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Found 10 records similar to Average Maximum Snow Depth

Federal

Over southern Canada maximum snow depth usually occurs in January or February, while the time of maximum accumulation occurs much later in mountain areas and in the Arctic. The main features of the map are the pronounced maximum in snow accumulation over the western Cordillera (British Columbia and Yukon), where snow depths can exceed several metres, with a secondary maximum over Quebec and Labrador. These maxima are related to their proximity to oceans, which acts as sources of moisture and winter storms, and to the orographic effect of the mountains in the case of western Canada. The two maxima are linked by a band of higher snow accumulation that follows the boreal forest zone; this is a preferred track for winter storms.

Last Updated: Mar. 14, 2022
Date Published: Jan. 1, 2006
Organization: Natural Resources Canada
Formats: PDF other
Keywords:  geographical maps, snow
Federal

The map shows the mean maximum depth of snow in centimetres, the standard deviation of the mean maximum depth of snow, and the mean date of mean maximum depth of snow. The information shown on the map is compiled from 1961 – 1970 snow course data in conjunction with 1955 – 1972 snow depth data. An appreciation of the quantity of snow in storage within a drainage basin during late winter is critical to spring flood forecasting. As well, decisions regarding overland transport and wildlife control can be rationally taken.

Last Updated: Feb. 22, 2022
Date Published: Jan. 1, 1978
Organization: Natural Resources Canada
Formats: PDF JPG
Keywords:  climate, hydrology, precipitation, water balance
Federal

This map shows the median date of snow-cover loss (defined as the last date with 14 consecutive days of snow cover greater than 2 centimetres in depth) computed over 18 winter seasons (1979 to 1997). In areas with permanent or semipermanent snow cover (for example, Arctic ice caps) or in areas with irregular or ephemeral snow cover (coastal British Columbia), researchers were unable to compute the median values. The end date contours follow topography more closely than start date due to the influence of elevation on total snow accumulation and air temperature. The date of snow-cover loss has important implications for wildlife (for example, bird migration and nesting), vegetation, local climate and hydrology.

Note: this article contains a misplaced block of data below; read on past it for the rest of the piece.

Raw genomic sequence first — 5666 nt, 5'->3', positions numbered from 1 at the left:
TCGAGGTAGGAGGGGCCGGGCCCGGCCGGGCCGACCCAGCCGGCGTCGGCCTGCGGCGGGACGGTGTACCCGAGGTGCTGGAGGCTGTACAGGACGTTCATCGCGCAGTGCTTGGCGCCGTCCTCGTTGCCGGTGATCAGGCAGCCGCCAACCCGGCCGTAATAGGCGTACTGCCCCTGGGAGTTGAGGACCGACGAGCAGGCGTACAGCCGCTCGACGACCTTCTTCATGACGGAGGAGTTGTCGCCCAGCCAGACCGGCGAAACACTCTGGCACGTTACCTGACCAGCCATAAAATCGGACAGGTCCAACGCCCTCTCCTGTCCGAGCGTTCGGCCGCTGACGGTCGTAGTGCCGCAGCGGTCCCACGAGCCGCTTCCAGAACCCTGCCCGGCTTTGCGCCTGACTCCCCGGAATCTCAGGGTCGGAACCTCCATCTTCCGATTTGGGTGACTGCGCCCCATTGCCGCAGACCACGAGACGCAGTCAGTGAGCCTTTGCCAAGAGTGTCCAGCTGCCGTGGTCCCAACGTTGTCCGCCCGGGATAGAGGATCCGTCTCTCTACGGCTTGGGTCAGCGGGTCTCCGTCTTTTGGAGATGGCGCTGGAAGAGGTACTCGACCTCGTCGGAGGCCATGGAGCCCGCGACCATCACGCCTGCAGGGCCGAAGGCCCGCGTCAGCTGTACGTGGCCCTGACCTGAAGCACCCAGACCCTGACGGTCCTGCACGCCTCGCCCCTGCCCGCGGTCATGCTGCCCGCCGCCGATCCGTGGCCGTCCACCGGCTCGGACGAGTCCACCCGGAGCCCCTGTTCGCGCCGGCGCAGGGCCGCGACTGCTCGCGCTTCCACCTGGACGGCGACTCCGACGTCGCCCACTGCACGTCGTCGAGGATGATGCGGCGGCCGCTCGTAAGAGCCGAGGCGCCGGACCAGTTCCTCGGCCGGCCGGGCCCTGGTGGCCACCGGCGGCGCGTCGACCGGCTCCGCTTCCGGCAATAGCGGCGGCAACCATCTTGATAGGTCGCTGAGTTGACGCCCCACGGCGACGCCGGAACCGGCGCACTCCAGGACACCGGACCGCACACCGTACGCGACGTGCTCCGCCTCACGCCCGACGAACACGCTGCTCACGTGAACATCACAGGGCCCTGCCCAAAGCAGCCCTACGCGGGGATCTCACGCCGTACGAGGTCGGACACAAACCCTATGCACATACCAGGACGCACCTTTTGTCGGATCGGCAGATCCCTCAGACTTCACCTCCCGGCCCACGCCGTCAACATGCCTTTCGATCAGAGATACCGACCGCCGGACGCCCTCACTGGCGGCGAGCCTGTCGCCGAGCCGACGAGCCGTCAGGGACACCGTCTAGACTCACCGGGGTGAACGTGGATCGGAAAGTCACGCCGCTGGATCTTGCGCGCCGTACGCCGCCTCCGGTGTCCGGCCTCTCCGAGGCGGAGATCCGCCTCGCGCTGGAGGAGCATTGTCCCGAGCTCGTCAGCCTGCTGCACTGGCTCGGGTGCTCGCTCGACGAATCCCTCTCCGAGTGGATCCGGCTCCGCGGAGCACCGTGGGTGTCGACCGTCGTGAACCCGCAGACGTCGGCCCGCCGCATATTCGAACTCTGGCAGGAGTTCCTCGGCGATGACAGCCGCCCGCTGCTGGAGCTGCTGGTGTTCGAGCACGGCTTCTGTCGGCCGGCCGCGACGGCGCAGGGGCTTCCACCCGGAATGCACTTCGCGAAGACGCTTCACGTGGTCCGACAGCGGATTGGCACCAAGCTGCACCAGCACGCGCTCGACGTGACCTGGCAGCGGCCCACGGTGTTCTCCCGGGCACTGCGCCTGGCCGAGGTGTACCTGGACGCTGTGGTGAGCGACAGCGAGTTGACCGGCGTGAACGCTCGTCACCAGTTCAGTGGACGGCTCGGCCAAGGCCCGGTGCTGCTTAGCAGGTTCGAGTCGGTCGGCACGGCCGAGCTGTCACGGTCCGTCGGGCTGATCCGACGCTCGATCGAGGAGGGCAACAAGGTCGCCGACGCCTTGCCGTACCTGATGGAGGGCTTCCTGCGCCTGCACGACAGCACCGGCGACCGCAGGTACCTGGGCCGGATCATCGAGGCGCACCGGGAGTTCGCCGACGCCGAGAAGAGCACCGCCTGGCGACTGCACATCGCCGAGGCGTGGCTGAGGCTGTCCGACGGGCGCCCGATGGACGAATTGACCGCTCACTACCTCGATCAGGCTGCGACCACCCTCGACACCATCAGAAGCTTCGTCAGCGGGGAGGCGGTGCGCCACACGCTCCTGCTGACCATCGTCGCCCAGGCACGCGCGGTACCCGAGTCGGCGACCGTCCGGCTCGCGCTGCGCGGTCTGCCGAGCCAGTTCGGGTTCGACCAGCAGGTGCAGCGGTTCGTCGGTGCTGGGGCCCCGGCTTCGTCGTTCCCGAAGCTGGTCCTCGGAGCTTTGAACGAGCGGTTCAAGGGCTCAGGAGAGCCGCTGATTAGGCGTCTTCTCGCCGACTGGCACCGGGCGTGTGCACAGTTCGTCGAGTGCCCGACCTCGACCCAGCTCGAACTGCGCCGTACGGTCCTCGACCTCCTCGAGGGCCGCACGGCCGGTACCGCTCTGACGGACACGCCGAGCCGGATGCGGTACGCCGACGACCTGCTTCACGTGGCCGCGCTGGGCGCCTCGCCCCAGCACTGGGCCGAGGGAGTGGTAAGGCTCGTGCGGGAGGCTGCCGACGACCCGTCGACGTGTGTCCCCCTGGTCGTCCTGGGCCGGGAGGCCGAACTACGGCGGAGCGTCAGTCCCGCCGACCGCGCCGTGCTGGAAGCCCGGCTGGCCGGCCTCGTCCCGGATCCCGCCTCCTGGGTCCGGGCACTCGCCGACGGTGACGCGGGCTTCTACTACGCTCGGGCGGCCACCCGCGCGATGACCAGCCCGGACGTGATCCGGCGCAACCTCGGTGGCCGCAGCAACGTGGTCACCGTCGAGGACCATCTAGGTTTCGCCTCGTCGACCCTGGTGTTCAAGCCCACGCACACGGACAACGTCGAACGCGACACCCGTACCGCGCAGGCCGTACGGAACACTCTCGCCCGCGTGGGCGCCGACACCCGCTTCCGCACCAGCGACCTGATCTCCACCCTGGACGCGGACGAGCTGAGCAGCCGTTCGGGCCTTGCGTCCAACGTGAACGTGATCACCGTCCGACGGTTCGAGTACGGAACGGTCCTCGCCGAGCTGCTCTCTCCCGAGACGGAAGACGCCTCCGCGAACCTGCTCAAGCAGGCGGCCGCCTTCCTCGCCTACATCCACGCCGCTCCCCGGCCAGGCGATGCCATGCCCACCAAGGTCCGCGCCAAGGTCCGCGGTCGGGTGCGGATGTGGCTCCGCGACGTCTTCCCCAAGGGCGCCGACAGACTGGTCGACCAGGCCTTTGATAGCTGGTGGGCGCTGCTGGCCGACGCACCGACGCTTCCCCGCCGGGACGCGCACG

Last Updated: Mar. 14, 2022
Date Published: Dec. 31, 2010
Organization: Natural Resources Canada
Formats: JP2 other ZIP
Keywords:  environment, map, snow
Federal

This map shows the median date of snow-cover onset (defined as the first date with 14 consecutive days of snow cover greater than 2 centimetres in depth) computed over 18 winter seasons (1979 to 1997). In areas with permanent or semipermanent snow cover (for example, Arctic ice caps) or in areas with irregular or ephemeral snow cover (coastal British Columbia), researchers were unable to compute the median values. The main feature of the map is the rapid southward extension of snow cover over Canada during the September to December period. The moderating influence of Hudson Bay can be seen over northern Quebec, where snow cover starts later than in the equivalent latitudes west of Hudson Bay.

Last Updated: Mar. 14, 2022
Date Published: Dec. 31, 2010
Organization: Natural Resources Canada
Formats: JP2 other ZIP
Keywords:  environment, map, snow
Federal

Contained within the 3rd Edition (1957) of the Atlas of Canada is a map that shows the snow cover data, referring primarily to the presence and total depth of a snow cover on the surface of the earth, across Canada. This is in contrast to data characteristics of snow cover depth, which increases by the occurrence of freshly fallen snow, but decreases by melting, wind action and settling. Two maps of these maps show the mean dates of the occurrence of first and last snow covers by one inch (2.54 cm) or greater. These are not necessarily the average dates to the beginning and ending of a continuous snow cover, since the snow cover may form and later disappear once or several times during a winter season.